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Nietzsche on the Superficiality of Consciousness

In Manuel Dries (ed.), Nietzsche on consciousness and the embodied mind. De Gruyter. pp. 93-112 (2018)

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  1. Does Suffering Really Matter?Nicolas Delon - manuscript
    Is suffering really bad? In On What Matters, the late Parfit argued that we all have reasons to want to avoid future agony and that the suffering is in itself “doubly bad”, for the one who suffers and impersonally, and it is so objectively and intrinsically. Call it Realism about the Value of Suffering (RVS). This paper has two aims. It argues against RVS by drawing from a broadly genealogical debunking of our evaluative attitudes, showing that each of the responses (...)
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  • Friedrich Nietzsche’s Twilight of the Idols.Brian Leiter - 2014 - Topoi 33 (2):549-555.
    This review essay of Nietzsche’s “Twilight of the Idols” (1888) is part of the journal TOPOI’s “Untimely Reviews” series of classic works of philosophy. Themes dealt with are Nietzsche’s attacks on morality, on free will, on mental causation, on Socrates, and on Kant. Connections are drawn with contemporary work by Mark Johnston, David Rosenthal, and Daniel Wegner, among others.
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  • Nietzsche's Pluralism About Consciousness.Mattia Riccardi - 2016 - British Journal for the History of Philosophy 24 (1):132-154.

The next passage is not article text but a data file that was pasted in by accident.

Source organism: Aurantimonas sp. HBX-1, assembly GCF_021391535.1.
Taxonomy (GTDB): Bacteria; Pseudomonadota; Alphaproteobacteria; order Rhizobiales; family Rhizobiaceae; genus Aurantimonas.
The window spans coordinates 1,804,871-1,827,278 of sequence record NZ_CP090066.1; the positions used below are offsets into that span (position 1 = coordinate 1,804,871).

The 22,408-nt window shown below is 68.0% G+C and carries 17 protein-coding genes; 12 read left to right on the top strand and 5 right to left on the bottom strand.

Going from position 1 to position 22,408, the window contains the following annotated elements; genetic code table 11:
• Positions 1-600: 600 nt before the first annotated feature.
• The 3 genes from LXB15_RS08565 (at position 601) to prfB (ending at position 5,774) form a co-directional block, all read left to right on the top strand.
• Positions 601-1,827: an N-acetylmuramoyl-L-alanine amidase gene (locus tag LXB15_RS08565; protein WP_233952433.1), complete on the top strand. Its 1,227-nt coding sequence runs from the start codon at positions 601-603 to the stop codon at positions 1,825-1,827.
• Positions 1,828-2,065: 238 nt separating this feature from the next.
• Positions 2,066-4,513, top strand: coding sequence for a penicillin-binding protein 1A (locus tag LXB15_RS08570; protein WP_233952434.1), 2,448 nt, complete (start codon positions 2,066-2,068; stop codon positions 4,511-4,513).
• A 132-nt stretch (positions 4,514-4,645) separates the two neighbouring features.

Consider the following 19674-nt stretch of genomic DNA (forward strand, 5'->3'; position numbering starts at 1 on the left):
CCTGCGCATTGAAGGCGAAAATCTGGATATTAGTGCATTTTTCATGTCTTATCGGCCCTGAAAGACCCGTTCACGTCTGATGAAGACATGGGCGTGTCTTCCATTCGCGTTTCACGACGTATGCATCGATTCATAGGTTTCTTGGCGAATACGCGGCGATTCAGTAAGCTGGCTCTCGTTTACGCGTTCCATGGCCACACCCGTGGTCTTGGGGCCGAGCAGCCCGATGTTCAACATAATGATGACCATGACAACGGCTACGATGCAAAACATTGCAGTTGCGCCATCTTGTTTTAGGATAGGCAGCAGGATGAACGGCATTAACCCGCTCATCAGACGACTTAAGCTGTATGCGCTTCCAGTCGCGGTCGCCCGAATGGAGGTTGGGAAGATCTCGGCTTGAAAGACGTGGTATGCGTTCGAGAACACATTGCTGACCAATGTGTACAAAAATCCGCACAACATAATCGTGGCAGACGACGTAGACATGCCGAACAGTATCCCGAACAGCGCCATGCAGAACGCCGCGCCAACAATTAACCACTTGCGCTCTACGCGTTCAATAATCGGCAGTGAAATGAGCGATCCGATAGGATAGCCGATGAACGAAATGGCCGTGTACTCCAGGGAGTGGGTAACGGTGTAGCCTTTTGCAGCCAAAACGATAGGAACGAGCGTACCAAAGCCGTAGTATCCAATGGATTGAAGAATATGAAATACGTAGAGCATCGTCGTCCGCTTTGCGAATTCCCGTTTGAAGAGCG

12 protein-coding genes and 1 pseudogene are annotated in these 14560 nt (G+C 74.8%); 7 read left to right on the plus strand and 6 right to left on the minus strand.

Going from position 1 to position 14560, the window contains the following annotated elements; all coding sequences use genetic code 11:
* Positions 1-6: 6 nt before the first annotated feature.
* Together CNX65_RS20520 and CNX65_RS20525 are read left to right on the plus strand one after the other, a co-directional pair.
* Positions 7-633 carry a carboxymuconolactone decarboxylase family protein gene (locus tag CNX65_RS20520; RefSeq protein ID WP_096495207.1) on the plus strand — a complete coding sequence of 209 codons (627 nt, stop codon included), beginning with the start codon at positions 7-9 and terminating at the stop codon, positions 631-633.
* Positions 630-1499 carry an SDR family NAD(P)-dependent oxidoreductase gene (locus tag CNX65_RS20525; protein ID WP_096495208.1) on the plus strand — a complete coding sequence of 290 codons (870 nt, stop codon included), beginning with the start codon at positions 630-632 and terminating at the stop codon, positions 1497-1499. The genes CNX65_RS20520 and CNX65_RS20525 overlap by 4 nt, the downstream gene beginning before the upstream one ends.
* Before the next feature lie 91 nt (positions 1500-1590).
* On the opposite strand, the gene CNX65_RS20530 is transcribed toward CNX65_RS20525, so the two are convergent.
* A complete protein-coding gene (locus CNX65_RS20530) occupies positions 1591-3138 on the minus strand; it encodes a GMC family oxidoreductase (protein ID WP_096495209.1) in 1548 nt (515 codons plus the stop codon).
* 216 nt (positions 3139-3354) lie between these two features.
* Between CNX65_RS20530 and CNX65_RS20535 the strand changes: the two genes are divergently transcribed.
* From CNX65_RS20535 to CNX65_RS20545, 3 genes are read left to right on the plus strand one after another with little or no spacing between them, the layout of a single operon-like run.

In this paper I argue that Nietzsche's view on consciousness is best captured by distinguishing different notions of consciousness. In other words, I propose that Nietzsche should be read as endorsing pluralism about consciousness. First, I consider the notion that is preeminent in his work and argue that the only kind of consciousness which may fit the characterization Nietzsche provides of this dominant notion is self-consciousness. Second, I argue that in light of Nietzsche's treatment of perceptions and sensations we should (...)
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  • Nietzsche and Moral Inquiry: Posing the Question of the Value of Our Moral Values.Adam Leach - 2018 - Dissertation, University of Essex
    The continued presence and importance of Christian moral values in our daily lives, coupled with the fact that faith in Christianity is in continual decline, raises the question as to why having lost faith in Christianity, we have also not lost faith in our Christian moral values. This question is also indicative of a more pressing phenomenon: not only have we maintained our faith in Christian values, we fail to see that the widespread collapse of Christianity should affect this faith. (...)
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  • Nietzsche on Conscious and Unconscious Thought.Christopher Fowles - 2018 - Inquiry: An Interdisciplinary Journal of Philosophy 62 (1):1-22.
    ABSTRACTWhile much recent attention has been directed towards Nietzsche’s reflections on the mind, and on consciousness in particular, his often-suggestive comments about thinking have thus far avoided comparable scrutiny. Starting from Nietzsche’s claims that we ‘think constantly, but [do] not know it’, and that only our conscious thinking ‘takes place in words,’ I draw out the distinct strands that underpin such remarks. The opening half of the paper focuses upon Nietzsche’s understanding of unconscious thinking, and the role of affects therein. (...)